After six years at the University of Michigan, I am about to embark on a sabbatical leave, and we welcome Associate Professor Christopher Dick, who will be interim director for the 2012-13 academic year.
During this period, the main change here has been organizational, with the Herbarium becoming a part of the Department of Ecology and Evolutionary Biology, rather than an independent unit within LSA. We have seen the Varsity Drive facility enhanced by the construction of modern facilities to house the alcohol collections of the Museum of Natural History, and we anticipate further changes resulting from plans to completely renovate the Ruthven Building on campus and move additional natural history collections to our building.
Internally, we have focused on enhancing our collections and access to them. This began with an award from the Mellon Foundation to make high-resolution scans of our nearly 20,000 ‘type’ collections, those which are specially designated to represent new species when they are described and published. Then we received a six-year award from the National Science Foundation to conduct a global inventory of the spurges, or the genus Euphorbia, which is the second largest genus of flowering plants with over 2,000 species. This has involved a team of workers across the globe, with additional field collecting, molecular sequencing, and taxonomic revisions of this very complex genus. Recently, we have received three new subawards from the National Science Foundation to digitize important parts of our collections, such as North American lichens and bryophytes, most of our fungal specimens, and several families of flowering plants that from part of a plant-herbivore-parasitoid system.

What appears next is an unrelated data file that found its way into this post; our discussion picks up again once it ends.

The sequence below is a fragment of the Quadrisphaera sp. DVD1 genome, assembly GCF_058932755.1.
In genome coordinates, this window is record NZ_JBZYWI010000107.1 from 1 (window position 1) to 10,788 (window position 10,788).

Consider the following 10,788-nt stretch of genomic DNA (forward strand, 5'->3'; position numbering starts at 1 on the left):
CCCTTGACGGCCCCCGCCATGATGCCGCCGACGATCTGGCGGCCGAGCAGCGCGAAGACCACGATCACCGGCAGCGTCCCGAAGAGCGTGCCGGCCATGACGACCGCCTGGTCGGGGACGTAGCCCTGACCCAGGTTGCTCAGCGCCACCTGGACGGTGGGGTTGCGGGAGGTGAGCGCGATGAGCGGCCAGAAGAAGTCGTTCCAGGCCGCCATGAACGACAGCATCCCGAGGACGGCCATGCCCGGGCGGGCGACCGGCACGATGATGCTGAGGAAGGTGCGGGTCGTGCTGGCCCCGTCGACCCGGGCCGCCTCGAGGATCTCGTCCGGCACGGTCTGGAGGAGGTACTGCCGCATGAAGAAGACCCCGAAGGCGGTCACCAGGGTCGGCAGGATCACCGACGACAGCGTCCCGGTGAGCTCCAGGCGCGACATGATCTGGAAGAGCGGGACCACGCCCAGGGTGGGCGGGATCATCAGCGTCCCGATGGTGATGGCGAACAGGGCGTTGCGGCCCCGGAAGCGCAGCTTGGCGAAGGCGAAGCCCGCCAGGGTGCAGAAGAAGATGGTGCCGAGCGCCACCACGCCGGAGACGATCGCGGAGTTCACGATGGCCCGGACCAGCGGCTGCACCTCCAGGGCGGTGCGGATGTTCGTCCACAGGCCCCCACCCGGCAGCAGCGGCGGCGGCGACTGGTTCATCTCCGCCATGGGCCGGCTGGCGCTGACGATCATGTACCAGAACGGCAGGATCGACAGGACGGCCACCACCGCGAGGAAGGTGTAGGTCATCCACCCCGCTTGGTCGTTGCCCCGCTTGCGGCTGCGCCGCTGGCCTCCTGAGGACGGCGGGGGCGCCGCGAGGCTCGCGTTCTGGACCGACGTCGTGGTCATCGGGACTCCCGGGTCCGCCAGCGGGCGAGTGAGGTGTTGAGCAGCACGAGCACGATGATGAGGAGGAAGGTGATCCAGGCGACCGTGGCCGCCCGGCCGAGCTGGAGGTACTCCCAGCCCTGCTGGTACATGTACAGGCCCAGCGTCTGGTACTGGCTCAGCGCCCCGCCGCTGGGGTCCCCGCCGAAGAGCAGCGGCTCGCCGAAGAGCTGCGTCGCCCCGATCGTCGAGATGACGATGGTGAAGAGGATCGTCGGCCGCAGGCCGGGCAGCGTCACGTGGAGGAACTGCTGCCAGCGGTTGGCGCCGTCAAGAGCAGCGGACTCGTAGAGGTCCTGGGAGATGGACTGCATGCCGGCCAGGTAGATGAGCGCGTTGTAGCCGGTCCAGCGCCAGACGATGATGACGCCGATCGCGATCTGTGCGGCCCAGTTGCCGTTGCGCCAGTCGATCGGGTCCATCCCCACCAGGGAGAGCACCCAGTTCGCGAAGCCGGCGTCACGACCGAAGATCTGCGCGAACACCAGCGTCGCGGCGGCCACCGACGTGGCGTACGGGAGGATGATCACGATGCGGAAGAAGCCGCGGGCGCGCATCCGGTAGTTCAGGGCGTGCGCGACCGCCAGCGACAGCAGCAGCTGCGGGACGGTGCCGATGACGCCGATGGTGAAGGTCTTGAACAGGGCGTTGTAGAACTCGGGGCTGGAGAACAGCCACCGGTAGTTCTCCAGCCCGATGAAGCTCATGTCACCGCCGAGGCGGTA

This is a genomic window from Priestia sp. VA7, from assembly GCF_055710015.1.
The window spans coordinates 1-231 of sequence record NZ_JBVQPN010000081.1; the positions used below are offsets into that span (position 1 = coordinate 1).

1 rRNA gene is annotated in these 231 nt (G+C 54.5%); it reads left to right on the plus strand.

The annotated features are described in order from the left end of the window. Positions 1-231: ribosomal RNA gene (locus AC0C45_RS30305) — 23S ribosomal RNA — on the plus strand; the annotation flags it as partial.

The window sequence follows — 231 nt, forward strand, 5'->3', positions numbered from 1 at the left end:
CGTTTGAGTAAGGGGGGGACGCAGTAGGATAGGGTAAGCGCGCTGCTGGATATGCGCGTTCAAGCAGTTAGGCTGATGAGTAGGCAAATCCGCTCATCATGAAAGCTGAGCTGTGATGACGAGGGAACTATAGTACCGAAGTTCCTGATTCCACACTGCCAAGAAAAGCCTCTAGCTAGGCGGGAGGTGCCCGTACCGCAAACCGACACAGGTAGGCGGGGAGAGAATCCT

On the local front, Curator Tony Reznicek culminated many years of revision of the Michigan and Great Lakes flora by publishing with Ed Voss the new Field Manual of Michigan Flora, a complete update on the earlier 3-volume Michigan Flora of Ed Voss. Sadly, Dr. Voss passed away in February of 2012, just as the book was being released. As a complement to the printed volume, a new web site for the Michigan flora was also created (Michiganflora.net), with considerable help from Collections Manager Beverly Walters. This site provides additional information and photographs to complement the new Field Manual and is being constantly updated. Bev Walters has also been collaborating the past two years on a project with the Matthaei Botanical Gardens and Nichols Arboretum to make a floristic census of all their land holdings in the Ann Arbor area, and Tony Reznicek has been an important partner with the Garden to help develop their new Great Lakes Garden facility.
In these important ways, we continue to contribute to improving our knowledge about our local and global knowledge of plants and fungi, and we are developing plans to take us forward in the study of tropical tree diversity using novel identification techniques and DNA barcoding technology.
Please continue to follow us and support us as we strive to keep the University of Michigan Herbarium a major player in global plant research and an important element in our students’ education.
Paul E. Berry, Director